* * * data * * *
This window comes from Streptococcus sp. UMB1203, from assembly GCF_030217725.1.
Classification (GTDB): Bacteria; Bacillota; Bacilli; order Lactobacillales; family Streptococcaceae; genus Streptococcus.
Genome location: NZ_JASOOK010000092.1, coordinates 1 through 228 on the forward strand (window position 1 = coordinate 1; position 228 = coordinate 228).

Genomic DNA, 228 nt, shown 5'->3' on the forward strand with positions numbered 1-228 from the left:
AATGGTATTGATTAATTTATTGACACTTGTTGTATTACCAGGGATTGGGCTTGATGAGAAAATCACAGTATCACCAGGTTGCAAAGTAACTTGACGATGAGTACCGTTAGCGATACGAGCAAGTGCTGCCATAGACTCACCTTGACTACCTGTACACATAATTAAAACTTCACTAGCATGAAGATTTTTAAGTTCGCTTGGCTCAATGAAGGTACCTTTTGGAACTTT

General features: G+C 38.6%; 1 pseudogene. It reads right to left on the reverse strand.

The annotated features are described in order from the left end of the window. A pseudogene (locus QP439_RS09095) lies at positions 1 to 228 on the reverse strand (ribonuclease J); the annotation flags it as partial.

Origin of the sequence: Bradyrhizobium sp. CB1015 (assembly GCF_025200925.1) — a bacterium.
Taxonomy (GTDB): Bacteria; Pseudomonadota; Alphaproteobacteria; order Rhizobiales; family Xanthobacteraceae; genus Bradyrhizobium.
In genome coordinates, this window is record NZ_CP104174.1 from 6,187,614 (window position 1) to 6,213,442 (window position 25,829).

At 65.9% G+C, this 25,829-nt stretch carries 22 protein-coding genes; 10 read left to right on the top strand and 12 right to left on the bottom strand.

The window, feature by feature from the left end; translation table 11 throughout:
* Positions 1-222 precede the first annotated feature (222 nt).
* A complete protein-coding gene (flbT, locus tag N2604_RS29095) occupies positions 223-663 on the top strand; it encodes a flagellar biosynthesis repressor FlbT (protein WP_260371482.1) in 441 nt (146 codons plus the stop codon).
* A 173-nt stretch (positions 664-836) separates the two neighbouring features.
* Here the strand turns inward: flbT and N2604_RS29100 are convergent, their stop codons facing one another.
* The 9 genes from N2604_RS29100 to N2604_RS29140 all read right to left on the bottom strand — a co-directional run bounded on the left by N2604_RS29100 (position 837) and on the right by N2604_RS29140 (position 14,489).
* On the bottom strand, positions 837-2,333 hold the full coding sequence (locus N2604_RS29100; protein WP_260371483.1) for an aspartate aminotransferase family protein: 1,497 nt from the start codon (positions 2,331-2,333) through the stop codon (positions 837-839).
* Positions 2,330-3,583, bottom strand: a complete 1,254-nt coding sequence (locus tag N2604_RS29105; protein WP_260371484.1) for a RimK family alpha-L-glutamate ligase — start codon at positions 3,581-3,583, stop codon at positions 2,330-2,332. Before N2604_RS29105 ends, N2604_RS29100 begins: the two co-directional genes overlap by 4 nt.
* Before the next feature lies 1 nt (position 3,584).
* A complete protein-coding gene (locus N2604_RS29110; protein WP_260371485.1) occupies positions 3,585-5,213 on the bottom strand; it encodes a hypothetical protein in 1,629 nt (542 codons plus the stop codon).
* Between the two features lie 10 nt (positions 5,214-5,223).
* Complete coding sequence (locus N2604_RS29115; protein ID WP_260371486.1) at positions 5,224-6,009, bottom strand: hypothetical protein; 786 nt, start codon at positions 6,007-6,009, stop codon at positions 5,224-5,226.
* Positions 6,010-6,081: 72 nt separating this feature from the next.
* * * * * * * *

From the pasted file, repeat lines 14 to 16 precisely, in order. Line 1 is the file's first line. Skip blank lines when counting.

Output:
* A complete protein-coding gene (flbT, locus tag N2604_RS29095) occupies positions 223-663 on the top strand; it encodes a flagellar biosynthesis repressor FlbT (protein WP_260371482.1) in 441 nt (146 codons plus the stop codon).
* A 173-nt stretch (positions 664-836) separates the two neighbouring features.
* Here the strand turns inward: flbT and N2604_RS29100 are convergent, their stop codons facing one another.